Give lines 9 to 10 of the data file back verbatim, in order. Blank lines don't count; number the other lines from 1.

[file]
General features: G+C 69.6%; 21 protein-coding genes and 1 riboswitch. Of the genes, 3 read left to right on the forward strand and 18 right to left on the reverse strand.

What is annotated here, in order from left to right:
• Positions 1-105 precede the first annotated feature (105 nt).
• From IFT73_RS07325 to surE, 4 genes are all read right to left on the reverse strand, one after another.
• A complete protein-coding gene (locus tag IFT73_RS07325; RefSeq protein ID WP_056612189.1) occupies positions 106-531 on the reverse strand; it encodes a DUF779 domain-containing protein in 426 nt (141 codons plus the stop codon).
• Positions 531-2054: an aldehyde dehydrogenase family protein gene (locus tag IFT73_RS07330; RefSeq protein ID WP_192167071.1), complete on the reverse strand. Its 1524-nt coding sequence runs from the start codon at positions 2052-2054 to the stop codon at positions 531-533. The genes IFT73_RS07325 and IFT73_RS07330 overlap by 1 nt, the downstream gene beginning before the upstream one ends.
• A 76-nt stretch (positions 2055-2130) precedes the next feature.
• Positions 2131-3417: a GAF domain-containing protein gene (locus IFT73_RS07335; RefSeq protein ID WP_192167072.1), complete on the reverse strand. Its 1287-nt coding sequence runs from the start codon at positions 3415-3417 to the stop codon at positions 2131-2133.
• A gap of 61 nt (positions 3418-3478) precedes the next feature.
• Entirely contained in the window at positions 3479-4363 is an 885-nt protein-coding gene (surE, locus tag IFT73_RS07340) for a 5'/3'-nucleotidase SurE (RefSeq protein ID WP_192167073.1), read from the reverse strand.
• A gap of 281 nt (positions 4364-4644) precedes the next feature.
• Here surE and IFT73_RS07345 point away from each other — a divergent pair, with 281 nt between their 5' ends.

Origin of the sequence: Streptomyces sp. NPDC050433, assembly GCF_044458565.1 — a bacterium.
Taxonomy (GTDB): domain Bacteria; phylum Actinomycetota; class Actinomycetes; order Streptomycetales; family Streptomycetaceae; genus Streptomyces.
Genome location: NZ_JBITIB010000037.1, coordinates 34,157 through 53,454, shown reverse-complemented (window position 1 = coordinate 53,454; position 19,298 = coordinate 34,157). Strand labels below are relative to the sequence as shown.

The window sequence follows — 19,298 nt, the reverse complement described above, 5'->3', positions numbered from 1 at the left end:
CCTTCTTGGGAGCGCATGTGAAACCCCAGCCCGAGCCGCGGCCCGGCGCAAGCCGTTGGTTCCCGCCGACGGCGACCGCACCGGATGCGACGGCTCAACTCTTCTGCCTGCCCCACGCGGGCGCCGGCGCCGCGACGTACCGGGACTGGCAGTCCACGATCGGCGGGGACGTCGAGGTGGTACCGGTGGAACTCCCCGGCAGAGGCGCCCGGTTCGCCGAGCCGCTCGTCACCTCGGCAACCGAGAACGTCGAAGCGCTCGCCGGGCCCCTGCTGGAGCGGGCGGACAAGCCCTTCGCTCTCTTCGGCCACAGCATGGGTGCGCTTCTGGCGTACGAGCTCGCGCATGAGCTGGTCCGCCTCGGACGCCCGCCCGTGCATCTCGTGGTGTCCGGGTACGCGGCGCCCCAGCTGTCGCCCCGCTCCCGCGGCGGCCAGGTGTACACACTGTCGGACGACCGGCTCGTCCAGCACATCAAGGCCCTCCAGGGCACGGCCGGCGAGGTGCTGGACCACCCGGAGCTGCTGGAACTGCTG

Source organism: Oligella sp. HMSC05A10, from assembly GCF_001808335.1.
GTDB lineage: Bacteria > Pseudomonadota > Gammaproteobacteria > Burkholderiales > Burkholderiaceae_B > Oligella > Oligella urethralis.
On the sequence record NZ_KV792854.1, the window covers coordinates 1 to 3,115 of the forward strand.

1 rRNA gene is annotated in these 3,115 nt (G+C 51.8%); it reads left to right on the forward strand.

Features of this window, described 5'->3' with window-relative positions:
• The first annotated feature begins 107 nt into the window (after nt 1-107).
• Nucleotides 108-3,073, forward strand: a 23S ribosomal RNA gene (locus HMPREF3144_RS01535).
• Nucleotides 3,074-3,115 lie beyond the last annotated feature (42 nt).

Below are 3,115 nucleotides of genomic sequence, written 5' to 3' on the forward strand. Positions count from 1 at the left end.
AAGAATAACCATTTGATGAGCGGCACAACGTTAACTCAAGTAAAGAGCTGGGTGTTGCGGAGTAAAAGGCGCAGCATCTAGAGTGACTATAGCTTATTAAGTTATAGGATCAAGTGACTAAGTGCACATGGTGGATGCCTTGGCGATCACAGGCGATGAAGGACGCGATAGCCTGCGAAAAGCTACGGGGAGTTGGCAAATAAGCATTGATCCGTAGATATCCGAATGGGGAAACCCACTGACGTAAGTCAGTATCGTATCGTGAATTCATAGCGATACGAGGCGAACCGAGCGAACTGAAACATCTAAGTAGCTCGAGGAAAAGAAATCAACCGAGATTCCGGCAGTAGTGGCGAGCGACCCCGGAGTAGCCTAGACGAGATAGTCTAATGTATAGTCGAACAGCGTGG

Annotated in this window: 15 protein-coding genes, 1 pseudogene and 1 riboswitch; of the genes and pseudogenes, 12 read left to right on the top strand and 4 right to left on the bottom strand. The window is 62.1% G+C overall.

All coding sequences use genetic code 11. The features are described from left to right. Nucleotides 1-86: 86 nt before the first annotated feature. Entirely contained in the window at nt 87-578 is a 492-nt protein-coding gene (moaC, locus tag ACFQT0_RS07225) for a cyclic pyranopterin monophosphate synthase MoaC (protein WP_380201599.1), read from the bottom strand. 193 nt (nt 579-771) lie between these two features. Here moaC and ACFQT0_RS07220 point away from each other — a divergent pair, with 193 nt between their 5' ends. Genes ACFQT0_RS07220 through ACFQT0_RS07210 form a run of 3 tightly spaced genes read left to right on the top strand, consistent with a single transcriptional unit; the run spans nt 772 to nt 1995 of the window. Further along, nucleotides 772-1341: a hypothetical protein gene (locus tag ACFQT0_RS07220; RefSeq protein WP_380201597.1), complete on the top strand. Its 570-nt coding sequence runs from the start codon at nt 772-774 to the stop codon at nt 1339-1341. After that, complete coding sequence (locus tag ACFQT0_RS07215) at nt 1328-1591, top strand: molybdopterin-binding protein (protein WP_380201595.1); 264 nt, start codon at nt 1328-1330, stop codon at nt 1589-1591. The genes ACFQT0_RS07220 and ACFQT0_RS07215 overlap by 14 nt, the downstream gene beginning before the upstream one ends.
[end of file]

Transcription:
• A gap of 61 nt (positions 3418-3478) precedes the next feature.
• Entirely contained in the window at positions 3479-4363 is an 885-nt protein-coding gene (surE, locus tag IFT73_RS07340) for a 5'/3'-nucleotidase SurE (RefSeq protein ID WP_192167073.1), read from the reverse strand.